I’m going to make an embarrassing admission. It should serve a purpose in this review, but it will make me blush nonetheless. These are the lyrics to Flo Rida’s lead single “Right Round” taken from his sophomore album:

“Flo Rida coming with the rhymes hardcore
One, two, three baby now you got the dough
Spin it around and drop it on the stove
Now cook that pizza…”

Alright, technically those are NOT the real lyrics. The embarrassing part is that those are my version of the lyrics – that is to say, when “Right Round” is locked in my head, that is part of the verse that I make up in my head. Completely ridiculous lyrics, about making (and eating) pizza, spinning the dough right round, baby, right round. As usual, I have a point to this confession. As per normal, you will have to wait.

So, the Rida of Flo’s returns shortly after his debut album “Mail On Sunday” failed to set the world alight, even if “Low” – an ALL-TIME CLASSIC – had dancefloors around the world bopping to that Miami Beat rhythm and that catchy as hell T-Pain chorus. People also suddenly realised there was a brand of jeans called Apple Bottom, so Nelly – one of the founders – must have been well happy. With a couple of alright follow-up singles featuring will.i.am and Timbaland, his record label decided to capitalise, chuck some money at big-name guests, samples and producers, and rush out a new album a la Rihanna/Ne-Yo.

Let’s cut to the chase here, most people buying this album – and believe you me, that isn’t very many, only 55,000 first week – are after the hot beats and major guest choruses. So production is courtesy of acts such as Stargate, Jim Jonsin, will.i.am and lesser known’s like Dr. Luke. Guests include Nelly Furtado (on future single “Jump”), Akon, Ne-Yo and Wyclef Jean. The slant is mainly on commercial pop music aimed at the female market, with a couple of “street” tracks thrown in to make him, you know, “street.” These are somewhat unnecessary, and only serve to expose his obvious personality flaws – the subject matter hasn’t truly moved on in any way, shape or form from his debut LP. All parties, money and bullshit here. Nothing to see, move along… The second single “Sugar” is surprisingly poor, sampling “Blue” by Eiffel 65; and the aforementioned “Jump” is pretty decent, a less blatant “Low.” At the very least, this is an album to whack on in the background when an impromptu party pops up. It is vaguely fun.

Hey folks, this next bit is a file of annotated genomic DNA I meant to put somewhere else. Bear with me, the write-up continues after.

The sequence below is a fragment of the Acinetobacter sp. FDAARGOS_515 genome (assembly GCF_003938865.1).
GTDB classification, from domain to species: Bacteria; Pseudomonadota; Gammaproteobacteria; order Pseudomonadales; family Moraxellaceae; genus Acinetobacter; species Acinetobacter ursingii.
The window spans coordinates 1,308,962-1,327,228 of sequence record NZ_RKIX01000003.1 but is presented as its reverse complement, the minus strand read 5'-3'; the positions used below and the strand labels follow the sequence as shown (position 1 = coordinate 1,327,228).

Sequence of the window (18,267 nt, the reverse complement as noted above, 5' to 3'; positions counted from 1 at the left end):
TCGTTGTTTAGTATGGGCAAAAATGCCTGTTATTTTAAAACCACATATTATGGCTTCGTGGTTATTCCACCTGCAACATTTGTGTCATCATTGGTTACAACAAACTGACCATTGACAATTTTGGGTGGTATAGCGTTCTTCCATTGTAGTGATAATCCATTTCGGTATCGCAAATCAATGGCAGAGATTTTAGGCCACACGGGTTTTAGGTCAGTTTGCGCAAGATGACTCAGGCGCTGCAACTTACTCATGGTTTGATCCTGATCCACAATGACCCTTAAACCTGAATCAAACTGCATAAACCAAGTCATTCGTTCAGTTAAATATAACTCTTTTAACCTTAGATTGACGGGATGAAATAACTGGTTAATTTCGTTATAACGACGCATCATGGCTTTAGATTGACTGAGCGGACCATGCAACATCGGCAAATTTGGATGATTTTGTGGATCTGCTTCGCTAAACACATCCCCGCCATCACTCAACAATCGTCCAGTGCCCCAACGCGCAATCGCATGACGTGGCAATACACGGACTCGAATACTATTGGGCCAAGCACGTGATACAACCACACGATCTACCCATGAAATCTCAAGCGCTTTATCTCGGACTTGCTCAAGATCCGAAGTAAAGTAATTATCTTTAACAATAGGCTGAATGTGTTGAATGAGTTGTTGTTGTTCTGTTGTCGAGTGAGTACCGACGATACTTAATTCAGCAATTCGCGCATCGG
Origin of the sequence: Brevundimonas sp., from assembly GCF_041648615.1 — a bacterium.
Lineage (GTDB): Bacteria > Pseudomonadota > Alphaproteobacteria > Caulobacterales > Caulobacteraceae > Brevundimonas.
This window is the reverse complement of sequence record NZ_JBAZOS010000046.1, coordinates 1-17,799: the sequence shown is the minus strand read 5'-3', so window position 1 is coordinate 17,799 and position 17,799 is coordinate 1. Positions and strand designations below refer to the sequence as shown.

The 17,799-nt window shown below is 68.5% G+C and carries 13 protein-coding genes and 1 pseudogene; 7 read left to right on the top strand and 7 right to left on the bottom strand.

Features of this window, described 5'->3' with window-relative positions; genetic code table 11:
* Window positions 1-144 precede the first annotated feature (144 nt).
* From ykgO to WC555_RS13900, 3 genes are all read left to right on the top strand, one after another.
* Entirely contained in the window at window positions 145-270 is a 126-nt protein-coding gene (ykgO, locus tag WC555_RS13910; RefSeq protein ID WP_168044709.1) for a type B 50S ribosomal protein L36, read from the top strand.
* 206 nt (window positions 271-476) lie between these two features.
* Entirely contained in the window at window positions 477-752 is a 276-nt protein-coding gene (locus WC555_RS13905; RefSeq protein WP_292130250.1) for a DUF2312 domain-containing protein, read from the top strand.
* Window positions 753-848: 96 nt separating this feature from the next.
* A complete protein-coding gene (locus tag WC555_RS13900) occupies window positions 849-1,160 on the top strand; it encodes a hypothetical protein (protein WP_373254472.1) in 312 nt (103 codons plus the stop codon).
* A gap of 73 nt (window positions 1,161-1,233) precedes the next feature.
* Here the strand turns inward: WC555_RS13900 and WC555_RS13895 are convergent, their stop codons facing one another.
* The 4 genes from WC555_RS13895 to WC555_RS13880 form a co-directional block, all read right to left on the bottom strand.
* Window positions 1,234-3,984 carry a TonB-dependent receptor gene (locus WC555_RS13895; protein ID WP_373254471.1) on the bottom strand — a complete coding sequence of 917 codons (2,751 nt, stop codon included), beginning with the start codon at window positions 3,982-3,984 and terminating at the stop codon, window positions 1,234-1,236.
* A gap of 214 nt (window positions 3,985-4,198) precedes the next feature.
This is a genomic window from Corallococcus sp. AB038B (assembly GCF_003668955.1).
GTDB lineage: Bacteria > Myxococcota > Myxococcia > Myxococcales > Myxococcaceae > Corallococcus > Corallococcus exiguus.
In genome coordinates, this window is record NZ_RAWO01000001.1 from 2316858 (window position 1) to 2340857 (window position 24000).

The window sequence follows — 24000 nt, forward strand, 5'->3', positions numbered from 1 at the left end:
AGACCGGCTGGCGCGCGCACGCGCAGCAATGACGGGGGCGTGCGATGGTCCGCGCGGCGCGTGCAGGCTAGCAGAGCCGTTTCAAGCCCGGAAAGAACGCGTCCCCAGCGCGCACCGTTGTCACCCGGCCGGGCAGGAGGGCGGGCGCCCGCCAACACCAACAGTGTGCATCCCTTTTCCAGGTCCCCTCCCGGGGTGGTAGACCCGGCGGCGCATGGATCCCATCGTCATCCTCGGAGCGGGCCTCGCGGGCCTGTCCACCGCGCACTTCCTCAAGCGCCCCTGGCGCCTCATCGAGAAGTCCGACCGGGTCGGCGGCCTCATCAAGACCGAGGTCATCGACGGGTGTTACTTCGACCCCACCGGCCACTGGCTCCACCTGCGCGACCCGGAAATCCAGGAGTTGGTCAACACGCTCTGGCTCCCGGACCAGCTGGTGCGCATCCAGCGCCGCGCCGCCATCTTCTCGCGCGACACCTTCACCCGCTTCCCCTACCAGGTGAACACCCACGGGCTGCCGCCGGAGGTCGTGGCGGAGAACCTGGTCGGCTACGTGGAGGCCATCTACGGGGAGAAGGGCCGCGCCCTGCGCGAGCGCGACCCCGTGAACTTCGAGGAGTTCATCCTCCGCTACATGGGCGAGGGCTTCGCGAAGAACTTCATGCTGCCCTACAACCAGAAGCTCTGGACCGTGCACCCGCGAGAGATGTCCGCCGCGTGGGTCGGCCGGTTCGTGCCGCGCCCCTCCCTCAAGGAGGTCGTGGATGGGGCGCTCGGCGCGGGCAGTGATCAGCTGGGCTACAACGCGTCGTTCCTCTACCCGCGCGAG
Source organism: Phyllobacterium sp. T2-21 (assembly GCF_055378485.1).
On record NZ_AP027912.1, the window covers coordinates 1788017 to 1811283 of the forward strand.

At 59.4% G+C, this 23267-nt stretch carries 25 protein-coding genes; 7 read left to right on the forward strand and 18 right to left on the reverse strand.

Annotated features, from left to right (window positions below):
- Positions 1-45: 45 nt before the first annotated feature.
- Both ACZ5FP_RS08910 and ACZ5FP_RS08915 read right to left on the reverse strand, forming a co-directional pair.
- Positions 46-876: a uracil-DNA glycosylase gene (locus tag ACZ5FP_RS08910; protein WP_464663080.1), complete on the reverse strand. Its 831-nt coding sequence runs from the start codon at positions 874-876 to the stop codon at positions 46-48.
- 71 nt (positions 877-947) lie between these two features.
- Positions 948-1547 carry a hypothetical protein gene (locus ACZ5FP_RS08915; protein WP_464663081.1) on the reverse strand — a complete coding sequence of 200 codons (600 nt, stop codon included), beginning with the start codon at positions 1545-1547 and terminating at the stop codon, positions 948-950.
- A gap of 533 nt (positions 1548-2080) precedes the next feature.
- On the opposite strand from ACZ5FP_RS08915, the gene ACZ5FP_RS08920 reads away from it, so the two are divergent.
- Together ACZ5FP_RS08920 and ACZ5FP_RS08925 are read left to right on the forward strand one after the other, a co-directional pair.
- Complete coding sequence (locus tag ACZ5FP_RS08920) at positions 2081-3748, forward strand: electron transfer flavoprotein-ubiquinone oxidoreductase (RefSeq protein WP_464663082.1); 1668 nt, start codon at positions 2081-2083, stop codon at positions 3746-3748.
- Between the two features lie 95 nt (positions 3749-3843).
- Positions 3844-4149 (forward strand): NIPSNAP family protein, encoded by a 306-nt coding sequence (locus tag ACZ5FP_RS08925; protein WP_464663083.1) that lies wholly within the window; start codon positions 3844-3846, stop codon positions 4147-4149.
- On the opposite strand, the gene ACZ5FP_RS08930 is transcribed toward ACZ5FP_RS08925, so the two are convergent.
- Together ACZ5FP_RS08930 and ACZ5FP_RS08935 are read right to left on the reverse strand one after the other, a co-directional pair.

So why the pizza-quoting at the start? Well, dear Reader, try and quote me the real lyrics to ANY Flo Rida song. There is a 99% probability that you can’t spit one of his verses accurately – and most of the readers visiting this site can recite “Illmatic” backwards whilst doing an underwater headstand. The lyrics are not the point with Flo Rida, and his glistening success in the singles market is entirely down to his uncanny knack of knowing when to GET OUT of the way – if there is a great beat coupled with a catchy chorus, he meshes in instead of attempting to force his personality on the song. Hey, it works – I’ve had “Right Round” in my head all day, without any of his lyrics; the name on the single still says “Flo Rida.” Of course, as fun as “R.O.O.T.S.” may be for a short while, artistically, this album is almost without merit, with pointless lyrics and over-sampling.

Flo Rida :: R.O.O.T.S.